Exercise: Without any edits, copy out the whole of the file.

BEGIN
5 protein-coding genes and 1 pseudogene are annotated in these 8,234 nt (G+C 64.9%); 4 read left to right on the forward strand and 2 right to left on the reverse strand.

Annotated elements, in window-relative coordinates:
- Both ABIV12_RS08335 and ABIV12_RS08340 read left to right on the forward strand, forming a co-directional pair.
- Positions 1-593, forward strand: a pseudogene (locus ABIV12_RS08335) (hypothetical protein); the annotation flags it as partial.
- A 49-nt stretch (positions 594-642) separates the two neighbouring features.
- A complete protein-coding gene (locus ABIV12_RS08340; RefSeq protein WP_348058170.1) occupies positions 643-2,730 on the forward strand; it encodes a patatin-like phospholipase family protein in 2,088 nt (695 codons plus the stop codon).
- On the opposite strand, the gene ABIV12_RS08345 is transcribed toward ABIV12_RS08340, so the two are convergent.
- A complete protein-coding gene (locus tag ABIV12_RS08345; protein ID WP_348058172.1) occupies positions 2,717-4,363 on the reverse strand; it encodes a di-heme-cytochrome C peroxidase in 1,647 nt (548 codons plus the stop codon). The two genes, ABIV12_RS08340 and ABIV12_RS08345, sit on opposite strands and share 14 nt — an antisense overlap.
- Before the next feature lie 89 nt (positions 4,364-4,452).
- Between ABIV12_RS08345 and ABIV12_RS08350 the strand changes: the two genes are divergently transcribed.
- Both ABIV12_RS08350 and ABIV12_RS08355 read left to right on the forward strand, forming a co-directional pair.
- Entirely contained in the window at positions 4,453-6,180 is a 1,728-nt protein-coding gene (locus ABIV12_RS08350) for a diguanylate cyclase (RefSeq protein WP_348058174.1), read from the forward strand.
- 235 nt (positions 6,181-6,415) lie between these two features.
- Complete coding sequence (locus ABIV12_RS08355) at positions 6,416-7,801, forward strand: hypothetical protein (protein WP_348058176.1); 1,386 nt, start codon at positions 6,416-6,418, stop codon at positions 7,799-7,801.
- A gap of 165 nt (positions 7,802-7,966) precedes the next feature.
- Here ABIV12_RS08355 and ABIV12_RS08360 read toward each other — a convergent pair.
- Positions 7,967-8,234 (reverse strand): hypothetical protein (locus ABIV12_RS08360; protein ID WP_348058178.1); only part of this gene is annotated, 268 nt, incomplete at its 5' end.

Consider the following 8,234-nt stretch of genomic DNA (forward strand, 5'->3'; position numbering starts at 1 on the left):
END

5 protein-coding genes and 1 pseudogene are annotated in these 8,234 nt (G+C 64.9%); 4 read left to right on the forward strand and 2 right to left on the reverse strand.

Annotated elements, in window-relative coordinates:
- Both ABIV12_RS08335 and ABIV12_RS08340 read left to right on the forward strand, forming a co-directional pair.
- Positions 1-593, forward strand: a pseudogene (locus ABIV12_RS08335) (hypothetical protein); the annotation flags it as partial.
- A 49-nt stretch (positions 594-642) separates the two neighbouring features.
- A complete protein-coding gene (locus ABIV12_RS08340; RefSeq protein WP_348058170.1) occupies positions 643-2,730 on the forward strand; it encodes a patatin-like phospholipase family protein in 2,088 nt (695 codons plus the stop codon).
- On the opposite strand, the gene ABIV12_RS08345 is transcribed toward ABIV12_RS08340, so the two are convergent.
- A complete protein-coding gene (locus tag ABIV12_RS08345; protein ID WP_348058172.1) occupies positions 2,717-4,363 on the reverse strand; it encodes a di-heme-cytochrome C peroxidase in 1,647 nt (548 codons plus the stop codon). The two genes, ABIV12_RS08340 and ABIV12_RS08345, sit on opposite strands and share 14 nt — an antisense overlap.
- Before the next feature lie 89 nt (positions 4,364-4,452).
- Between ABIV12_RS08345 and ABIV12_RS08350 the strand changes: the two genes are divergently transcribed.
- Both ABIV12_RS08350 and ABIV12_RS08355 read left to right on the forward strand, forming a co-directional pair.
- Entirely contained in the window at positions 4,453-6,180 is a 1,728-nt protein-coding gene (locus ABIV12_RS08350) for a diguanylate cyclase (RefSeq protein WP_348058174.1), read from the forward strand.
- 235 nt (positions 6,181-6,415) lie between these two features.
- Complete coding sequence (locus ABIV12_RS08355) at positions 6,416-7,801, forward strand: hypothetical protein (protein WP_348058176.1); 1,386 nt, start codon at positions 6,416-6,418, stop codon at positions 7,799-7,801.
- A gap of 165 nt (positions 7,802-7,966) precedes the next feature.
- Here ABIV12_RS08355 and ABIV12_RS08360 read toward each other — a convergent pair.
- Positions 7,967-8,234 (reverse strand): hypothetical protein (locus ABIV12_RS08360; protein ID WP_348058178.1); only part of this gene is annotated, 268 nt, incomplete at its 5' end.

Consider the following 8,234-nt stretch of genomic DNA (forward strand, 5'->3'; position numbering starts at 1 on the left):